The patient recruitment process is presented in Figure 1. From a pool of 95 patients with sub-acute stroke, a total of 34 inpatients (MMT = 12, TMT = 11, and CT = 11) were included in the present study. No patient dropped out from this trial. We cannot recruit the expected number of patients owing to the limited time of this trial. The mean age of participants in MMT, TMT, and CT were 56.08 ± 13.61, 54.36 ± 11.56, and 58.27 ± 15.44 years, respectively. Higher percentage of male patients than female patients were enrolled in all groups, 75.00% for MMT, 90.90% for TMT, and 54.55% for CT. For the type of stroke, ischaemic stroke is more common than haemorrhagic stroke, 75.00% for MMT, 63.64% for TMT, 81.81% for CT. The time after stroke onset in CT group is higher than MMT and TMT, but the statistical analysis was not significant (P = 0.19). More comparisons of the demographic characteristics and pre-test scores are presented in Table 1. There were no significant differences among the three groups in demographic characteristics and baseline assessments.
Figure 1. Flowchart of the study. MMT, movement-based mirror therapy; TMT, task-based mirror therapy; CT, conventional treatment.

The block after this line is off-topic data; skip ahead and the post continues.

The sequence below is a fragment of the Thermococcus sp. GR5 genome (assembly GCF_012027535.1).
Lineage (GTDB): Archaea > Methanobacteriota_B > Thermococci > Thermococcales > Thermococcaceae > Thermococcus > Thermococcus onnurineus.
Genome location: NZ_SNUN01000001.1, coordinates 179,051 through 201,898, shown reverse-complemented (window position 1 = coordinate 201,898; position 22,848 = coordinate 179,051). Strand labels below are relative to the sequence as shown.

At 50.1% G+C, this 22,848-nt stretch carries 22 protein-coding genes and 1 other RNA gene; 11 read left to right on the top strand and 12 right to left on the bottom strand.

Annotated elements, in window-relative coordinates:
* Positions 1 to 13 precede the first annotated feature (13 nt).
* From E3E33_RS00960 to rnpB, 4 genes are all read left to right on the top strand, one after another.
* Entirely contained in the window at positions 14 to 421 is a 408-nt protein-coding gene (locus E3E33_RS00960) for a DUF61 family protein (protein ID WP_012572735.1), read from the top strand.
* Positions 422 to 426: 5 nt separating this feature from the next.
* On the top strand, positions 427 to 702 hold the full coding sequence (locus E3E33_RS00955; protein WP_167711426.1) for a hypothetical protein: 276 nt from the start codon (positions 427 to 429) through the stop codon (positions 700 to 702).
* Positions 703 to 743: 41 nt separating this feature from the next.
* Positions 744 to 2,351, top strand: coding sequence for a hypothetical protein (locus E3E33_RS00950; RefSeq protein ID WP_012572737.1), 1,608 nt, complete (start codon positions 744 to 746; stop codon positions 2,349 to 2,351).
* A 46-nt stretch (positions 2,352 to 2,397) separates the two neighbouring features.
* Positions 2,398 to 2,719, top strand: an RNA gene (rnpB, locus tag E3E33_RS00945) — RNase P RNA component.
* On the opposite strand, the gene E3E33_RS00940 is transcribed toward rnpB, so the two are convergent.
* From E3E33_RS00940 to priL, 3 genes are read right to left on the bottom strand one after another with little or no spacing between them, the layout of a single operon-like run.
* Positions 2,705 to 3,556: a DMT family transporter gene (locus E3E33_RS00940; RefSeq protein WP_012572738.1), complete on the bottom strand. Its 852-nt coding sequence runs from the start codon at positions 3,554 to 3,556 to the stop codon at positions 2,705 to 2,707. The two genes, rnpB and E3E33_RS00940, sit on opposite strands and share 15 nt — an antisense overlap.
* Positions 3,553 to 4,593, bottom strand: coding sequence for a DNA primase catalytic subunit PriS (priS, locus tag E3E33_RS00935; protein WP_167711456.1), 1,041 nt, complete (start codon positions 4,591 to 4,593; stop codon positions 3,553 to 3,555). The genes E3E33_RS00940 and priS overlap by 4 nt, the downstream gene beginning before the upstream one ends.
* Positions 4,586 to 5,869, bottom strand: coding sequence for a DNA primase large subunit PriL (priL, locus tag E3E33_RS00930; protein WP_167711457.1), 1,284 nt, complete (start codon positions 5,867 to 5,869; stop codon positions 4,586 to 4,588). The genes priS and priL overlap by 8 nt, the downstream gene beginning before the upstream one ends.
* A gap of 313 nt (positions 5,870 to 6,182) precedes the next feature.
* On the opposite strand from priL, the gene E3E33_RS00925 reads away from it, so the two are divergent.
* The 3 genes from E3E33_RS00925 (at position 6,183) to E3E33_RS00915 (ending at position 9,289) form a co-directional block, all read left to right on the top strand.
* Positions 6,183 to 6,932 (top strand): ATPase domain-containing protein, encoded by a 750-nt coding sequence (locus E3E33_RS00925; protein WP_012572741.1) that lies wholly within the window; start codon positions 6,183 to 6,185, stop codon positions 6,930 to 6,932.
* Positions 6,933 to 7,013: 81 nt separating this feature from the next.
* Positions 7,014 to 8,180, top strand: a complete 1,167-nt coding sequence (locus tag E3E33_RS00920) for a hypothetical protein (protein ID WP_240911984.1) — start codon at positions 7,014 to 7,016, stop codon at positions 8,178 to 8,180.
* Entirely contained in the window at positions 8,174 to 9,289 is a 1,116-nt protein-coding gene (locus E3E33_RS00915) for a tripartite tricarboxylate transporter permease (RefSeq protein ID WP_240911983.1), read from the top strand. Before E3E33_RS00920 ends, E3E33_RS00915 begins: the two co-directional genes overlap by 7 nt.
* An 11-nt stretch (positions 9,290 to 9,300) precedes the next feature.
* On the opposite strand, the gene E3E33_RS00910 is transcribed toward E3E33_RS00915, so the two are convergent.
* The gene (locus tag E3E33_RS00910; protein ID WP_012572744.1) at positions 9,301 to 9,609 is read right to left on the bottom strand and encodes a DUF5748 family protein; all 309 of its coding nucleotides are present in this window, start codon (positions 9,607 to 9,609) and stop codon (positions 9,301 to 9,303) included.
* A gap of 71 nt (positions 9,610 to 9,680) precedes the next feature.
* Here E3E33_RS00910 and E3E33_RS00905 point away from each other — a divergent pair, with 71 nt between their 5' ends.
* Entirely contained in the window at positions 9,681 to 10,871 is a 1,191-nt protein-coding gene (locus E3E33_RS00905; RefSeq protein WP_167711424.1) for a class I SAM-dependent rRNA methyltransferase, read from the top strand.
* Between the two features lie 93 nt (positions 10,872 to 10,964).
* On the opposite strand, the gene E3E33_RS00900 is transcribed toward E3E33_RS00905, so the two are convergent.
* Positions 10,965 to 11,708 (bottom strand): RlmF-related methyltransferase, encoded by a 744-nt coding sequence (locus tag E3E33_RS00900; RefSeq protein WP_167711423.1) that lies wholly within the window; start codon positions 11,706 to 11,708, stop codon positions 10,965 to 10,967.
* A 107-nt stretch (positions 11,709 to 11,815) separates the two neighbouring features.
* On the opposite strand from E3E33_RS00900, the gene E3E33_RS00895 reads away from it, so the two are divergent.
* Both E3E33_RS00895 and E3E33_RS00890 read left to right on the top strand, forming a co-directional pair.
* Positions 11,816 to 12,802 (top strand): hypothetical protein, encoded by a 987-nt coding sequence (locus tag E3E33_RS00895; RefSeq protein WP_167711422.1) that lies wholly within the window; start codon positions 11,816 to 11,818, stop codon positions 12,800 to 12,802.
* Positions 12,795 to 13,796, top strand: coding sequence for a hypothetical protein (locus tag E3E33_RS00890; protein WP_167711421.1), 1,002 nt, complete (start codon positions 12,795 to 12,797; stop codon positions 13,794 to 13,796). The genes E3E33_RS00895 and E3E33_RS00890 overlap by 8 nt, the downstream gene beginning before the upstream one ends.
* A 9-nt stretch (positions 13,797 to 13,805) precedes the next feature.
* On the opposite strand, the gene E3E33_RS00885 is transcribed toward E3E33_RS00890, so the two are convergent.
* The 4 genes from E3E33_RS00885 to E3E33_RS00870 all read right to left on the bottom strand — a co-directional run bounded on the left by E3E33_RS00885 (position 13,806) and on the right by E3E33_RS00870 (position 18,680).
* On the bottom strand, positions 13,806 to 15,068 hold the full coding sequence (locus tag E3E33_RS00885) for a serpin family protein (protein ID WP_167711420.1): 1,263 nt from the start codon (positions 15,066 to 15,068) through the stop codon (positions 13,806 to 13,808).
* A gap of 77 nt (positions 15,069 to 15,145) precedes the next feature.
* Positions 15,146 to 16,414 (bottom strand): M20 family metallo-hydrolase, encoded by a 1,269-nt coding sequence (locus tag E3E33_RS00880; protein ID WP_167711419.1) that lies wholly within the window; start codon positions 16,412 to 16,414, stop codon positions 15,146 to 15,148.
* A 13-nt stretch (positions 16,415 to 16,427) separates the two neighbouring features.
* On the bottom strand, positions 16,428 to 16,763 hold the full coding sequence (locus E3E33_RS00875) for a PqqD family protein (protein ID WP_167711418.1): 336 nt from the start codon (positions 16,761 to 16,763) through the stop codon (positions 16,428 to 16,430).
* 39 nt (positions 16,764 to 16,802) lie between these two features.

Table 2 shows the descriptive data and statistical analysis of the patients' functional outcomes. With respect to our primary outcomes, all patients showed significant improvement in FMA-UE (F = 44.85, P < 0.001), WMFT (F = 40.69, P < 0.001), and grip strength (F = 13.22, P = 0.001), as indicated by the significant time effects. Only 1 significant time-by-group interaction effect was noted in FMA-UE (F = 3.44, P = 0.045). Post-hoc analysis showed that the change score of FMA-UE in the MMT group was significantly higher than that in the TMT and CT groups (P = 0.050 and 0.022, respectively). However, they did not survive a Bonferroni correction at a significance level of 0.017 (Figure 2). The number of participants who exceeded the MCID of FMA-UE was 10 (83.3%), 5 (45.5%), and 4 (36.3%) in the MMT, TMT, and CT groups, respectively. Both the MMT and TMT groups tended to yield a higher change score of WMFT than the CT group. However, post-hoc analysis showed that the comparisons were not significant (P = 0.246 and 0.086, respectively).